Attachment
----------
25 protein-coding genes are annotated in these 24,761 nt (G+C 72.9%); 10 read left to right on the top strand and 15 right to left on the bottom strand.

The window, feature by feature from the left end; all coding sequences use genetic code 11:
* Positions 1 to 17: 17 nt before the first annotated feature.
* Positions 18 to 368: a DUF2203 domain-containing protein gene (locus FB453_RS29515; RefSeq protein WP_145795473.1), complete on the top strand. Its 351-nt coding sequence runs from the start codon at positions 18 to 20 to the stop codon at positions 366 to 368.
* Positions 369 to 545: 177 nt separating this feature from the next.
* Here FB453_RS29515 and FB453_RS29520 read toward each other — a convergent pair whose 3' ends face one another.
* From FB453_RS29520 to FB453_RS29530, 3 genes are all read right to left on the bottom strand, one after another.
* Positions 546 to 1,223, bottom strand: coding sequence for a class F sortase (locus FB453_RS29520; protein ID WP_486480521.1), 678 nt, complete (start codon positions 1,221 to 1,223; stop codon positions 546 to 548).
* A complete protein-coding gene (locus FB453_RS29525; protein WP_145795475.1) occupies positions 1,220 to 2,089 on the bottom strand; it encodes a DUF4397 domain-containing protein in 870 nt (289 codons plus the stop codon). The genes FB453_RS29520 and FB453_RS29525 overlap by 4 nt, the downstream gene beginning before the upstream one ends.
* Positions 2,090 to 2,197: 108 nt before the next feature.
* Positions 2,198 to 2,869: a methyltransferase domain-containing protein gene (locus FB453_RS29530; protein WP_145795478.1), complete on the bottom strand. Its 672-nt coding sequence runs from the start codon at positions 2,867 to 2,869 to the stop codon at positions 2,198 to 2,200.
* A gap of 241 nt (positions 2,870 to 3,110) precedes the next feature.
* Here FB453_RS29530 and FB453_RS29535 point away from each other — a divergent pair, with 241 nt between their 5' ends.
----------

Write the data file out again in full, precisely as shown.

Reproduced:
25 protein-coding genes are annotated in these 24,761 nt (G+C 72.9%); 10 read left to right on the top strand and 15 right to left on the bottom strand.

The window, feature by feature from the left end; all coding sequences use genetic code 11:
* Positions 1 to 17: 17 nt before the first annotated feature.
* Positions 18 to 368: a DUF2203 domain-containing protein gene (locus FB453_RS29515; RefSeq protein WP_145795473.1), complete on the top strand. Its 351-nt coding sequence runs from the start codon at positions 18 to 20 to the stop codon at positions 366 to 368.
* Positions 369 to 545: 177 nt separating this feature from the next.
* Here FB453_RS29515 and FB453_RS29520 read toward each other — a convergent pair whose 3' ends face one another.
* From FB453_RS29520 to FB453_RS29530, 3 genes are all read right to left on the bottom strand, one after another.
* Positions 546 to 1,223, bottom strand: coding sequence for a class F sortase (locus FB453_RS29520; protein ID WP_486480521.1), 678 nt, complete (start codon positions 1,221 to 1,223; stop codon positions 546 to 548).
* A complete protein-coding gene (locus FB453_RS29525; protein WP_145795475.1) occupies positions 1,220 to 2,089 on the bottom strand; it encodes a DUF4397 domain-containing protein in 870 nt (289 codons plus the stop codon). The genes FB453_RS29520 and FB453_RS29525 overlap by 4 nt, the downstream gene beginning before the upstream one ends.
* Positions 2,090 to 2,197: 108 nt before the next feature.
* Positions 2,198 to 2,869: a methyltransferase domain-containing protein gene (locus FB453_RS29530; protein WP_145795478.1), complete on the bottom strand. Its 672-nt coding sequence runs from the start codon at positions 2,867 to 2,869 to the stop codon at positions 2,198 to 2,200.
* A gap of 241 nt (positions 2,870 to 3,110) precedes the next feature.
* Here FB453_RS29530 and FB453_RS29535 point away from each other — a divergent pair, with 241 nt between their 5' ends.